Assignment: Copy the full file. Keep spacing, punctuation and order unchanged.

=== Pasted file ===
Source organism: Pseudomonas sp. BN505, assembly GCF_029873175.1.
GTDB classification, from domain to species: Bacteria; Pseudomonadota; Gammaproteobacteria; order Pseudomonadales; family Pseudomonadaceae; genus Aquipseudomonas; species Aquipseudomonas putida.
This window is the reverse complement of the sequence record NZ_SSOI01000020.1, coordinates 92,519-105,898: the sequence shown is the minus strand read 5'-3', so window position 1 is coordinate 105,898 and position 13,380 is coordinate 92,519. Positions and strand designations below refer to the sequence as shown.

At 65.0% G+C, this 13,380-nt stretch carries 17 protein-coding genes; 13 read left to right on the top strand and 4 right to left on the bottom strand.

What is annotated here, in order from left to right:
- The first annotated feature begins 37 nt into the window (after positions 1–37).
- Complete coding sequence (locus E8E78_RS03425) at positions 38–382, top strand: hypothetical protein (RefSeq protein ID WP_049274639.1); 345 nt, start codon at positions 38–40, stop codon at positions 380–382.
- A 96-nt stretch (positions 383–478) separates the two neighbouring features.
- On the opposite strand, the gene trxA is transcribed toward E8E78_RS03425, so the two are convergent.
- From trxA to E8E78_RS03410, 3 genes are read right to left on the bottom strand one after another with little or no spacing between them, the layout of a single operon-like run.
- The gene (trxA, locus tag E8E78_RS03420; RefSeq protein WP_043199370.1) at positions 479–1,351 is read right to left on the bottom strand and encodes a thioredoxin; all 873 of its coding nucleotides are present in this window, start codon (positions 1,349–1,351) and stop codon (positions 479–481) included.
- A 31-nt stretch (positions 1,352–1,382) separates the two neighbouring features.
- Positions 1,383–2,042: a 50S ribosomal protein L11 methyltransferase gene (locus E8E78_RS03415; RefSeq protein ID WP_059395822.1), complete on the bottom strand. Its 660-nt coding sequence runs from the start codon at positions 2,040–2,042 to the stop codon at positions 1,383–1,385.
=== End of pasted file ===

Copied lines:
Source organism: Pseudomonas sp. BN505, assembly GCF_029873175.1.
GTDB classification, from domain to species: Bacteria; Pseudomonadota; Gammaproteobacteria; order Pseudomonadales; family Pseudomonadaceae; genus Aquipseudomonas; species Aquipseudomonas putida.
This window is the reverse complement of the sequence record NZ_SSOI01000020.1, coordinates 92,519-105,898: the sequence shown is the minus strand read 5'-3', so window position 1 is coordinate 105,898 and position 13,380 is coordinate 92,519. Positions and strand designations below refer to the sequence as shown.

At 65.0% G+C, this 13,380-nt stretch carries 17 protein-coding genes; 13 read left to right on the top strand and 4 right to left on the bottom strand.

What is annotated here, in order from left to right:
- The first annotated feature begins 37 nt into the window (after positions 1–37).
- Complete coding sequence (locus E8E78_RS03425) at positions 38–382, top strand: hypothetical protein (RefSeq protein ID WP_049274639.1); 345 nt, start codon at positions 38–40, stop codon at positions 380–382.
- A 96-nt stretch (positions 383–478) separates the two neighbouring features.
- On the opposite strand, the gene trxA is transcribed toward E8E78_RS03425, so the two are convergent.
- From trxA to E8E78_RS03410, 3 genes are read right to left on the bottom strand one after another with little or no spacing between them, the layout of a single operon-like run.
- The gene (trxA, locus tag E8E78_RS03420; RefSeq protein WP_043199370.1) at positions 479–1,351 is read right to left on the bottom strand and encodes a thioredoxin; all 873 of its coding nucleotides are present in this window, start codon (positions 1,349–1,351) and stop codon (positions 479–481) included.
- A 31-nt stretch (positions 1,352–1,382) separates the two neighbouring features.
- Positions 1,383–2,042: a 50S ribosomal protein L11 methyltransferase gene (locus E8E78_RS03415; RefSeq protein ID WP_059395822.1), complete on the bottom strand. Its 660-nt coding sequence runs from the start codon at positions 2,040–2,042 to the stop codon at positions 1,383–1,385.